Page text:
Dysexecutive Syndrome, Anosognosia, and Driver and Carer Evaluation of On-road Driving Performance: Results from a Dementia Driving Clinic

Author: Colin Field

Field, Colin, 2017 Dysexecutive Syndrome, Anosognosia, and Driver and Carer Evaluation of On-road Driving Performance: Results from a Dementia Driving Clinic , Flinders University, School of Health Sciences

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Abstract

This study presents data derived from a specialist dementia driving clinic located in Adelaide, Australia. In Australia, drivers with dementia are not categorically prevented from driving. Licensing authorities typically indicate that, at some stage during the process of a progressive cognitive decline, such as dementia, driving competency will be lost, and individuals with moderate to severe dementia are considered unsafe to hold a licence. The situation is less clear for those with mild dementia or prodromal dementia (mild cognitive impairment), and is further complicated by the likelihood that different subtypes of dementia may be associated with different rates of loss of driving competency. For this reason, it is commonly accepted that the issue of the driver with dementia needs to be considered on a case-by-case basis. It is also recognised that a proportion of individuals suffering from dementia will develop anosognosia (a deficit of self-awareness), which may affect the driver’s ability to self-select a time for driving cessation. It has been widely accepted that a comprehensive on-road driving assessment represents the gold standard by which the driver diagnosed with dementia may be examined. However, given the cost and complexity of such on-road reviews, there has been interest in the ability to screen drivers with known and suspected dementia using in-office tools, including neuropsychological assessment tools and various in-office questionnaires. Using a comprehensive on-road driving assessment as a gold standard, this project sought to examine selected neuropsychological tools (the Mini Mental State Examination [MMSE] and Trail Making Test Parts A and B [TMT-A and -B]), a self-scoring tool for drivers with dementia (Dementia Driver Questionnaire [DDQ]), tools designed to sample informant/carer opinion (Caregiver Questionnaire, based on a series of previously published informant questionnaires) and tools to measure reduced insight in drivers (the Consortium to Establish a Registry for Alzheimer’s Disease [CERAD] Insight Scale, and the Anosognosia Questionnaire—Dementia [AQ-D]), with and their association with the outcome of on-road assessments in this population. This study also had the opportunity to consider several subtypes of dementia (including mild cognitive impairment) and their effect on on-road outcomes, although it is acknowledged that the available sample size (for at least some subtypes of dementia) was limited. The results of the current study indicate that selected neuropsychological tools vary in their relationship to on-road outcomes. An initial analysis using analysis of variance indicated no statistically significant difference between the pass–fail groups for MMSE, TMT-A time to completion and errors, and TMT-B time to completion, although there was a highly significant (p = .007) difference for TMT-B errors. However, further analysis using logistic regression indicated that a model incorporating the MMSE score plus driver age was able to distinguish between individuals who passed and failed the test (χ2 = 6.454, p = .04), and explained 10.5% of the variance in pass–fail status (Nagelkerke R2), although a model using the MMSE score alone was unable to distinguish between individuals who passed and failed the test (χ2 = 2.326, p = .127), and explained 3.9% of the variance in pass–fail status. In contrast, a model incorporating the TMT results was statistically significant (χ2 = 13.523, p = .019) and explained 19.7% of the variance. Receiver operating characteristic (ROC) curves were plotted to demonstrate the optimal sensitivity and specificity for each tool under examination. Logistic regression analyses indicated that a model incorporating the DDQ driver questionnaire was not statistically significant (χ2 = 1.315, p = .252) and explained 2.9% of the variance in pass–fail status; likewise, components of the Caregiver Questionnaire were not statistically significant (χ2 = 4.864, p = .561), yet explained 41% of the variance in pass–fail status. In contrast, logistic regression analysis indicated that a model incorporating the CERAD questionnaire was statistically significant (χ2 = 4.807, p = .000) and explained 29.7% of the variance in pass–fail status, and a model containing components of the AQ-D score was once again statistically significant (χ2 = 9.252, p = .026) explained 28.4% of the variance in pass–fail status. For these measures, ROC curves were once again plotted to demonstrate optimal sensitivity and specificity. This study concluded that the TMT has some association with pass–fail status, and that in-office tools to measure driver insight also have relationship with on-road outcomes. However, the results also indicate that driver opinion and informant opinion—as measured by selected tools—appear to have limited utility in screening for on-road outcomes. This thesis discusses the implications of these findings, and proposes a trichotomous decision tree for cessation of driving among drivers with dementia. This thesis also makes recommendations with respect to future developments.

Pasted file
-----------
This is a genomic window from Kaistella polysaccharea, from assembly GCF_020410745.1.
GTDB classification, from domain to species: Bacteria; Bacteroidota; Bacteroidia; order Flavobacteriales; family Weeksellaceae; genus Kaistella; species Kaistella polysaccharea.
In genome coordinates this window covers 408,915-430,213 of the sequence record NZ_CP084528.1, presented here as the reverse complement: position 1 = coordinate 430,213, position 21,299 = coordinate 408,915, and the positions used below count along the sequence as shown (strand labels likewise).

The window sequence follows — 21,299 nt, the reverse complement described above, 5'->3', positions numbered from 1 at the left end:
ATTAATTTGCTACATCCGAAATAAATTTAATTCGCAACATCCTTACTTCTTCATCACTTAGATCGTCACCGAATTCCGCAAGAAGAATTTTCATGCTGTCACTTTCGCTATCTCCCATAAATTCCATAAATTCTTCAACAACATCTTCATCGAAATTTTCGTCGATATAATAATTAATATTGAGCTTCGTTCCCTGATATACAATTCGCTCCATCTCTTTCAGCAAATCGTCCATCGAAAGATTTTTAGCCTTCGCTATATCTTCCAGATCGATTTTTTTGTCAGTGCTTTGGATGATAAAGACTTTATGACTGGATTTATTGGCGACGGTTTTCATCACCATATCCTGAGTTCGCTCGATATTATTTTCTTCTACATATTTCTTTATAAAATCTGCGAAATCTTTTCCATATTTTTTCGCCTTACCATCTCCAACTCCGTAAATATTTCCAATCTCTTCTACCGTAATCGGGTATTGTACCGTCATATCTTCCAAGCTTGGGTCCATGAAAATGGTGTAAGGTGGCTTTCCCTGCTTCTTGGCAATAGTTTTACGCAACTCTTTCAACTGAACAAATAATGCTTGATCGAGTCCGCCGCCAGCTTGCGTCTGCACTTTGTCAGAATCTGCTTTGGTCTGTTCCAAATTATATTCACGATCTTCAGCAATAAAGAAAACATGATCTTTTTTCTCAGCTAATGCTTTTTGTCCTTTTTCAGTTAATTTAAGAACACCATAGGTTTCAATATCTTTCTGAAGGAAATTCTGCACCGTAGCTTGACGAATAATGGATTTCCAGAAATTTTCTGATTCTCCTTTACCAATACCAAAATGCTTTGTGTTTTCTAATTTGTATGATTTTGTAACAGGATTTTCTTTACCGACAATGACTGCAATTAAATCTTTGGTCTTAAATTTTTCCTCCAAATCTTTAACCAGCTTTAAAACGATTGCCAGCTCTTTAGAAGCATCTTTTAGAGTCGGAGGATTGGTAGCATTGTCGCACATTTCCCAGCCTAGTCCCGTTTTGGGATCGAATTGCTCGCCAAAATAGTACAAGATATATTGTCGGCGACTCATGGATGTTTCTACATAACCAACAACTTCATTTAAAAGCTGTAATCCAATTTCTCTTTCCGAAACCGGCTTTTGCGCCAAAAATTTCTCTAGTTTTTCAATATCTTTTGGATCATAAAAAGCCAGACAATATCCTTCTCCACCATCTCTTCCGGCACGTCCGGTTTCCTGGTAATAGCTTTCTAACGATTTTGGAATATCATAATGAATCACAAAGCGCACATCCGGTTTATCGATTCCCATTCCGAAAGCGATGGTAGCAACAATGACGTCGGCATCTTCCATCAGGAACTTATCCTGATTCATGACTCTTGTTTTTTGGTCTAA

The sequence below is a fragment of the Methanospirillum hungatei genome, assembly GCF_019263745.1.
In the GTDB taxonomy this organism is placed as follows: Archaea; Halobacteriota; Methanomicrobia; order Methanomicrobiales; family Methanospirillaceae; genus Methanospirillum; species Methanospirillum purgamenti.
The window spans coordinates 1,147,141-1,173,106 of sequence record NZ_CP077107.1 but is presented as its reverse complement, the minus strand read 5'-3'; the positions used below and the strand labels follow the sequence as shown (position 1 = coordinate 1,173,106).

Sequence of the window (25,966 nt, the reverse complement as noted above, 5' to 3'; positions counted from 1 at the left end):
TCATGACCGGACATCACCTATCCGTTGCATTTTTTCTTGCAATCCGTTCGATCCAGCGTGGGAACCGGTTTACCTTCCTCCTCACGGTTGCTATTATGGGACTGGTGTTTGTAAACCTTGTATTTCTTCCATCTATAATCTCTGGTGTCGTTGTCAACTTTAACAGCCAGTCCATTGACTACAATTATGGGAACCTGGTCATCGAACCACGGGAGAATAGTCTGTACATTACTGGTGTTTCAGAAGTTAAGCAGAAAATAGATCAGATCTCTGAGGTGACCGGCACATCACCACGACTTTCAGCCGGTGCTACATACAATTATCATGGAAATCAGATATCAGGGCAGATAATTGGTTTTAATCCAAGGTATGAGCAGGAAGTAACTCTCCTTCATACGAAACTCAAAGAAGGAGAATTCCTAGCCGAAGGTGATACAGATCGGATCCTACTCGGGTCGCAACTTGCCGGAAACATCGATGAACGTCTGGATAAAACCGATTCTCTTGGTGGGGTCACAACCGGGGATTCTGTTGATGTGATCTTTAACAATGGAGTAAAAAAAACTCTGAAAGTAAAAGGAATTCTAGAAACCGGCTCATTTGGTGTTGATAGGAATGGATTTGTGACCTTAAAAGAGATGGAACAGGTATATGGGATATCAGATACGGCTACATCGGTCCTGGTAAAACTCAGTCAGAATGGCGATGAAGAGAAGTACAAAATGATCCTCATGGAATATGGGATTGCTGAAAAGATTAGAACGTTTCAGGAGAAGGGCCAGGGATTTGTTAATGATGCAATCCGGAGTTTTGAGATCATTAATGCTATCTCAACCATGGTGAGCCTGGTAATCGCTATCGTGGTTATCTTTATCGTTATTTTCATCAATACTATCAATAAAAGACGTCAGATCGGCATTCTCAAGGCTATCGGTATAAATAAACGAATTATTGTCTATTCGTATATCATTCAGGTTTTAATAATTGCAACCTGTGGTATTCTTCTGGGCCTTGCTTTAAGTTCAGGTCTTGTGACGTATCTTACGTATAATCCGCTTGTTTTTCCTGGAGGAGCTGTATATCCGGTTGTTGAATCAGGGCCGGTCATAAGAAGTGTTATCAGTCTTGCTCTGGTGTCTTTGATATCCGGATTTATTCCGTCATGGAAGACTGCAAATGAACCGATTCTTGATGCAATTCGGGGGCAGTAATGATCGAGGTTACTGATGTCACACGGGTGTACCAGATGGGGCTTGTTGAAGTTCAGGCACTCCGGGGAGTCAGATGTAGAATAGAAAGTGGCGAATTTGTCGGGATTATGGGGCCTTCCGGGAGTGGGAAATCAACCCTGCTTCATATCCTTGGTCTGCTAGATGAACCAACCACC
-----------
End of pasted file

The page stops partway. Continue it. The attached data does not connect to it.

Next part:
Keywords: Dementia, driving, neuropsychology, anosognosia, self-evaluation
Subject: Health Sciences thesis

Thesis type: Masters
Completed: 2017
School: School of Health Sciences
Supervisor: Dr Sam Davis